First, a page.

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Assassin’s Creed IV: The Case Study

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Six months ago UNIT9 and Sid Lee, Paris, embarked on a artistic project to launch Ubisoft’s Assassin’s Creed IV: Black Flag. A project that would create a real-life painting. An idea that would potentially last for 200 years.

The Defy History campaign set out to immortalise fans within an authentic 18th century classical painting and give individuals a chance to become part of Assassin Creed’s history.

The site evolved over three phases, and for Director Anrick Bregman, the idea of working on such an innovative concept allowed him the chance to follow one of his personal passions.

“I have always loved, loved, LOVED concept art. For many of my previous projects, the storyboards were more beautiful than the final results. I am just really into the style of sketches, and so that was the great attraction for me to be involved with such an incredible model like Black Flag.”

Explained Anrick.

Phase one allowed users to upload a photo to the painting, which then pitched them in a profile duel against other visitors for a specific character space on the art work.

At the beginning of the recruitment period, all 200 characters were placed in an open application and voting system. Applications and voting were then closed off progressively – at the end of week 2, 3 and 4 – for a fixed number of the most chosen characters.

Images with most votes were presented to the painters at the Beaux-Arts and the final profiles were selected. This period lasted 4 weeks and was released to the public as the phases progressed.

The second phase of the project gradually revealed the painted masterpiece to the world. Weekly updates showed progressions and eventually phase three revealed the final masterpiece.

As the campaign etched the lucky chosen fanbase into Assassin Creed’s history books, behind the scenes every action was taken to ensure a streamline, and artistic flow remained.

As with any project, challenges constantly arose. Ensuring the team aligned on every aspect when creating a site of this magnitude was essential.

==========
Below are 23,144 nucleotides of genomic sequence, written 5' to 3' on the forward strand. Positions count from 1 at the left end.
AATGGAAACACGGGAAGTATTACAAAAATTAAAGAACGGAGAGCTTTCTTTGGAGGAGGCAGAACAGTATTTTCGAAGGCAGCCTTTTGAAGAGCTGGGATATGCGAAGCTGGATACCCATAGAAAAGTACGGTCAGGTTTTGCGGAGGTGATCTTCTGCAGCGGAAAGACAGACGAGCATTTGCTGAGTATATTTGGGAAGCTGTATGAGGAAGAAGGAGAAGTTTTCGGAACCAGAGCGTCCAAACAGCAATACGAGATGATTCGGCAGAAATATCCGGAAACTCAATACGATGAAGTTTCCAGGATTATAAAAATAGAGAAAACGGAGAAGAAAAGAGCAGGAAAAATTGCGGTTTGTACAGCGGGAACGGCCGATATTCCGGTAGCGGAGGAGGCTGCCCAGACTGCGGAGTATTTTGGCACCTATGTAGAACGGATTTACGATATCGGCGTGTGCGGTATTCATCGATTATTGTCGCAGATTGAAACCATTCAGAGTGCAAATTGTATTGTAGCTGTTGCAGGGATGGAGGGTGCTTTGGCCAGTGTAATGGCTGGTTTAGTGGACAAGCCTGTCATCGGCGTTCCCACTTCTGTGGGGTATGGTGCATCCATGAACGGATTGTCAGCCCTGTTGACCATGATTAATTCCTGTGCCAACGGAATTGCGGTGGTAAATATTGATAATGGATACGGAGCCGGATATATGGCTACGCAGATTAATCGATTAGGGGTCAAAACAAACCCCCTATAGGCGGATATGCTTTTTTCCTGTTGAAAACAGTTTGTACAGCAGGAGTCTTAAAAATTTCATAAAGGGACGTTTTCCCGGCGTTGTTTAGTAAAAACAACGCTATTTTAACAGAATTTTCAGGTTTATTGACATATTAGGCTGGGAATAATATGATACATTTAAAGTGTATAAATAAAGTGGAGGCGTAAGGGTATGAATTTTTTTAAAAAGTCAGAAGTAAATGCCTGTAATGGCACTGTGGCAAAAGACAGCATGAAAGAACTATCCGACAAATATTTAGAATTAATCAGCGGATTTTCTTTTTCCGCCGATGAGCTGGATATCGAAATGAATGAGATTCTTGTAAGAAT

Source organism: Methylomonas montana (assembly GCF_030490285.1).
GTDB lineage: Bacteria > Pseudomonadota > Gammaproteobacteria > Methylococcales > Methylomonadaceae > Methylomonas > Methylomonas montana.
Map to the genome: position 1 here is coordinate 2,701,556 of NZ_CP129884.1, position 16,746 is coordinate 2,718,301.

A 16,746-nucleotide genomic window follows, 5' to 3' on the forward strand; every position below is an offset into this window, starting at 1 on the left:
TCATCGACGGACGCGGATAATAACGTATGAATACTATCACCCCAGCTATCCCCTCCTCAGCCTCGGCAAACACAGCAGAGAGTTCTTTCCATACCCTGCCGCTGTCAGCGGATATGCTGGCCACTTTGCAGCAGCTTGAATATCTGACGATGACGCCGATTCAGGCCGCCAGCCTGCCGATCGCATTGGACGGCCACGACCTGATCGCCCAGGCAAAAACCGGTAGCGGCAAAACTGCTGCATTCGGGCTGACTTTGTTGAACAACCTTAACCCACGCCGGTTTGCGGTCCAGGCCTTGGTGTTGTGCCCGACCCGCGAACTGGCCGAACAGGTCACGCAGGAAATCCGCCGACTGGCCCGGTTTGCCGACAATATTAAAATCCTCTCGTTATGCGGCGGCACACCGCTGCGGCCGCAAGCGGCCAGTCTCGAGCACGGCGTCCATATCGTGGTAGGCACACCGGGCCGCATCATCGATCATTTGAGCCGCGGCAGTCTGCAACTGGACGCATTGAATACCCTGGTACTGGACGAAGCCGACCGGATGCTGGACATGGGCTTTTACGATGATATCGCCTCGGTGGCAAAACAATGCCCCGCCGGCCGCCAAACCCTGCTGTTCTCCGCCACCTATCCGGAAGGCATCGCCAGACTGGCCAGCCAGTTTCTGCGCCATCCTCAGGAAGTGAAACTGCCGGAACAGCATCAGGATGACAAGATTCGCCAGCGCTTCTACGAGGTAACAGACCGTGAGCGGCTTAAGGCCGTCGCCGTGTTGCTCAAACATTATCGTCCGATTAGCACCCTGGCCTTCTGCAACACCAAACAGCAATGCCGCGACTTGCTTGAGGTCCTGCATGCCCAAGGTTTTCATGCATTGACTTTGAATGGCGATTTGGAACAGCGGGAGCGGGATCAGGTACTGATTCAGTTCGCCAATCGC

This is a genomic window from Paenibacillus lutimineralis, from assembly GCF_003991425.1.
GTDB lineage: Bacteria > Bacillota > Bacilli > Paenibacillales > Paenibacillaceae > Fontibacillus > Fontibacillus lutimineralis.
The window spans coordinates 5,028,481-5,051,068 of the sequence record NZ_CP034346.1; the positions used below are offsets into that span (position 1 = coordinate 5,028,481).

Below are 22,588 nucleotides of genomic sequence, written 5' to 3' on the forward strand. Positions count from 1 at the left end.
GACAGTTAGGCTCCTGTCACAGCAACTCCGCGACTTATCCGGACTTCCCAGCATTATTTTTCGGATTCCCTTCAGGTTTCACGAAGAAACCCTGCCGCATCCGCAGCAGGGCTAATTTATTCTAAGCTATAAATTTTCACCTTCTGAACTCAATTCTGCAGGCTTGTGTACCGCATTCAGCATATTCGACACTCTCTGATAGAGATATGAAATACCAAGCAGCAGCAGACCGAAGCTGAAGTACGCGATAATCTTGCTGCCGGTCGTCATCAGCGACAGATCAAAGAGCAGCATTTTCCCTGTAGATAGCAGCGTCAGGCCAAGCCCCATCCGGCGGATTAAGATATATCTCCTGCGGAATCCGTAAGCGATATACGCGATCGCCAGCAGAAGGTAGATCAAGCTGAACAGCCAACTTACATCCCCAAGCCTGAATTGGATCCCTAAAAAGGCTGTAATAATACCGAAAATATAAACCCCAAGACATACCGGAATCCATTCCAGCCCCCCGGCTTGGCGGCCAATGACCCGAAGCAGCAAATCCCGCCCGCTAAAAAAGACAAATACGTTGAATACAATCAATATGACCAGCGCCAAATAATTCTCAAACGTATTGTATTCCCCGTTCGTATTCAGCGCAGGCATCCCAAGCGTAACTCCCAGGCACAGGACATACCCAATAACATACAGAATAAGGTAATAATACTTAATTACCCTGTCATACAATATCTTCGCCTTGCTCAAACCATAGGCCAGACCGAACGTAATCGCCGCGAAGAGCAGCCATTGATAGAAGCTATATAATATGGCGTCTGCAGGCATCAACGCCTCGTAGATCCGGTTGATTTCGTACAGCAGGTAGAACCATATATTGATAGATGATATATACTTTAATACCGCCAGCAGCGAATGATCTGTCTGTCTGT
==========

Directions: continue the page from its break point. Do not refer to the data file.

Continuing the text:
“We worked very closely with the agency on all aspects of this project. A lot of our combined effort was really a dialogue. All of us set out together to make an experience something beautiful, something extraordinary, something the user has never seen before.” Said Anrick.

Making something the user had never seen, or experienced, before, in a world saturated with concepts and design was always going to be a difficult feat, but the team adopted exciting views.

“One of the key factors that really makes this project interesting from an artistic point of view is that it evolves over time. Our website was always changing and we wanted to keep up with the artists on a daily basis, to reflect the creative process.”

“An art project is not a straight line. You never know where you’ll end up exactly until you get there. This was true for all of us on Black Flag. We spent some time in Paris with the artists, in their studio, and together we figured out a way to bring to life the work on the canvas for users at home.”

As each stage of the painting was revealed, users gradually became sketched, scrawled and painted on Defy History’s battle canvas. But to keep users revisiting, and up to date with the progress of the campaign, Anrick wanted to create something unique.

“We liked the idea of showing either a live feed, or daily updates, somehow, but we didn’t just want to do a kind of webcam feed. It felt too simple. It had to be something you could understand, experience, and see day to day, but we felt it was also important for you to be able to track your own submission (your face on the canvas) over time, to see how it would change.”

Faced with the issue of shooting the artists working on the painting in a live studio, was one issue. The fact the studio was based in Paris, created a whole new problem.

“Capturing the artists over two months was a difficult challenge to solve. It seems initially easy to do this, but an artists atelier is not a place for complex equipment. In the end we settled on a very simple solution where we had some DSLR cameras which we could control remotely from London. We had those cameras take a photo every 5 minutes, and upload those photos to dropbox, so we’d get the updated on an ongoing basis.”

Assassin’s Creed IV: Black Flag attracted over 50,000 visitors, thousands of submissions and 200 hundred special fans immortalised in Defy History’s incredible campaign.

Catch the revealing of the epic masterpiece between November 5 and December 3 at the Musée de la Marine in Paris.